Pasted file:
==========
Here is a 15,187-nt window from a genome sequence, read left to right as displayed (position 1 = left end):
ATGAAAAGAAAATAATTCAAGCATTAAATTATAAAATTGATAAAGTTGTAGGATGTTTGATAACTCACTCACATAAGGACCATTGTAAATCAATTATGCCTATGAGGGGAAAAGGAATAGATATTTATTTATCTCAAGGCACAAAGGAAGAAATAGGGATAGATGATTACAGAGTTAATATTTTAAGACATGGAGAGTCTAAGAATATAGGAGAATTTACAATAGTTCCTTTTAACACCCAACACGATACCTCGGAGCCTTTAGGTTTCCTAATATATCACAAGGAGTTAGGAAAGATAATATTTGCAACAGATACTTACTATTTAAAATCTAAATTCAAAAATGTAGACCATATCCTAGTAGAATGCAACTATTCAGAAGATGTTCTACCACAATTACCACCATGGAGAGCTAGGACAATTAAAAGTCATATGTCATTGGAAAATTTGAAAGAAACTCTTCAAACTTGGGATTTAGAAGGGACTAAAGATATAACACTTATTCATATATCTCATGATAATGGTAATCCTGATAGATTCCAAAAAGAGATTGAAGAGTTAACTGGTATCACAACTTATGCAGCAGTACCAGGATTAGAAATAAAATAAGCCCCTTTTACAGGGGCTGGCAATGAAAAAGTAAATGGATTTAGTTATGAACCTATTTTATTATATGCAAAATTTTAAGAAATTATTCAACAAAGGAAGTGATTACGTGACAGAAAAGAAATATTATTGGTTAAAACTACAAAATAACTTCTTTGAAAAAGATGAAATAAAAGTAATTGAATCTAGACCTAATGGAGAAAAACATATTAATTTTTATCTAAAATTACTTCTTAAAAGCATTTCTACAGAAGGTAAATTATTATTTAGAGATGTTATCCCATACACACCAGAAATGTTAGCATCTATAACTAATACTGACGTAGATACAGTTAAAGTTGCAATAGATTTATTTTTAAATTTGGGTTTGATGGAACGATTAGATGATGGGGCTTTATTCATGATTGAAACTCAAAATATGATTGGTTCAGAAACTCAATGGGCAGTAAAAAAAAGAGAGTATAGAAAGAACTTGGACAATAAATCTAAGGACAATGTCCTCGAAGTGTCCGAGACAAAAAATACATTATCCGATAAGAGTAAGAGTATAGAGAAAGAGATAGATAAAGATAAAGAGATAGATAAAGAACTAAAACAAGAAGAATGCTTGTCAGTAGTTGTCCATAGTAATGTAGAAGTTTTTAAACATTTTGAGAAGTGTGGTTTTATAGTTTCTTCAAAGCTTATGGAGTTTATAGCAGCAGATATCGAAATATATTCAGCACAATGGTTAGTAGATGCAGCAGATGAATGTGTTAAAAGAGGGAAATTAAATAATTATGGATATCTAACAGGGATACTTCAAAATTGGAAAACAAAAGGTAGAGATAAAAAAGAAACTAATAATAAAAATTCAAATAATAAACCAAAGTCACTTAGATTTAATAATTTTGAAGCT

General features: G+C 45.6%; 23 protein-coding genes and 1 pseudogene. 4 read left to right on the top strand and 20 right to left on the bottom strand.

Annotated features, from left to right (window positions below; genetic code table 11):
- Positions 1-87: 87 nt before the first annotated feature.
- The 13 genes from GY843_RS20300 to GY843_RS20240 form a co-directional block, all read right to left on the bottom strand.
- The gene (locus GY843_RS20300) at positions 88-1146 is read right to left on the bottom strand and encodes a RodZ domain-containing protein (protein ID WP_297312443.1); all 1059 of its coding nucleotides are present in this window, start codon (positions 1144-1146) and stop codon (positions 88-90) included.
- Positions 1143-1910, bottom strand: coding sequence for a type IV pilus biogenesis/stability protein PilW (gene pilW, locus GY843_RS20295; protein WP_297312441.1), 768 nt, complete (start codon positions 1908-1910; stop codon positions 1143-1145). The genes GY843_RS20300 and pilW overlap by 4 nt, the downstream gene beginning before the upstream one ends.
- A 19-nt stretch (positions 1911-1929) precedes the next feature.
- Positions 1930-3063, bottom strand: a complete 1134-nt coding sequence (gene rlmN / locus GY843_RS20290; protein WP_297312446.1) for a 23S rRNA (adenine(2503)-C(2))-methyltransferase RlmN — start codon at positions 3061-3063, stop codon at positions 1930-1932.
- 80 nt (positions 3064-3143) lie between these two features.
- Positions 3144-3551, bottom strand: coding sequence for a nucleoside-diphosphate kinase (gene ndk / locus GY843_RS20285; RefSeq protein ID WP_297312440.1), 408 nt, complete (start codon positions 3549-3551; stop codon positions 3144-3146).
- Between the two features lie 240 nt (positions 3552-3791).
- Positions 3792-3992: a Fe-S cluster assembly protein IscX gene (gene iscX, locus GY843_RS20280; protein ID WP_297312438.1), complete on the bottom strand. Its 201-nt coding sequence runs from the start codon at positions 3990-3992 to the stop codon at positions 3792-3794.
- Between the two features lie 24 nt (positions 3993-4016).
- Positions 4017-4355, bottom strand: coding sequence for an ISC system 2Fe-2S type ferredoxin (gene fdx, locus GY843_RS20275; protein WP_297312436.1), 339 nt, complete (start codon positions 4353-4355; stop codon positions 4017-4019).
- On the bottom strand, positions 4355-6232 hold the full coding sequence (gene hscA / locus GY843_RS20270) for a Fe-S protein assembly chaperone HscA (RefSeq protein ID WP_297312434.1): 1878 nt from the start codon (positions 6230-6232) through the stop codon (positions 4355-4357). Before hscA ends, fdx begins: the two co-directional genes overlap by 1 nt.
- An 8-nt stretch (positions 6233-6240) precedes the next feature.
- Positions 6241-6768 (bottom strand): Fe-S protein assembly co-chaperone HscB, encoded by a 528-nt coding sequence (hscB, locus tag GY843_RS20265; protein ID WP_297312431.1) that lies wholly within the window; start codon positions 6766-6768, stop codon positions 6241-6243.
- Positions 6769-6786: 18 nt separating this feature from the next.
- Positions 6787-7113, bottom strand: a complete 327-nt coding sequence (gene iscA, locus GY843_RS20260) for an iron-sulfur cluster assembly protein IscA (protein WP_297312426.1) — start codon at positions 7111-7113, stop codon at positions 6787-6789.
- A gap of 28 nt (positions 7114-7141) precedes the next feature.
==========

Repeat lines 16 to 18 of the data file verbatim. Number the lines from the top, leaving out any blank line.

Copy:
- Positions 4017-4355, bottom strand: coding sequence for an ISC system 2Fe-2S type ferredoxin (gene fdx, locus GY843_RS20275; protein WP_297312436.1), 339 nt, complete (start codon positions 4353-4355; stop codon positions 4017-4019).
- On the bottom strand, positions 4355-6232 hold the full coding sequence (gene hscA / locus GY843_RS20270) for a Fe-S protein assembly chaperone HscA (RefSeq protein ID WP_297312434.1): 1878 nt from the start codon (positions 6230-6232) through the stop codon (positions 4355-4357). Before hscA ends, fdx begins: the two co-directional genes overlap by 1 nt.
- An 8-nt stretch (positions 6233-6240) precedes the next feature.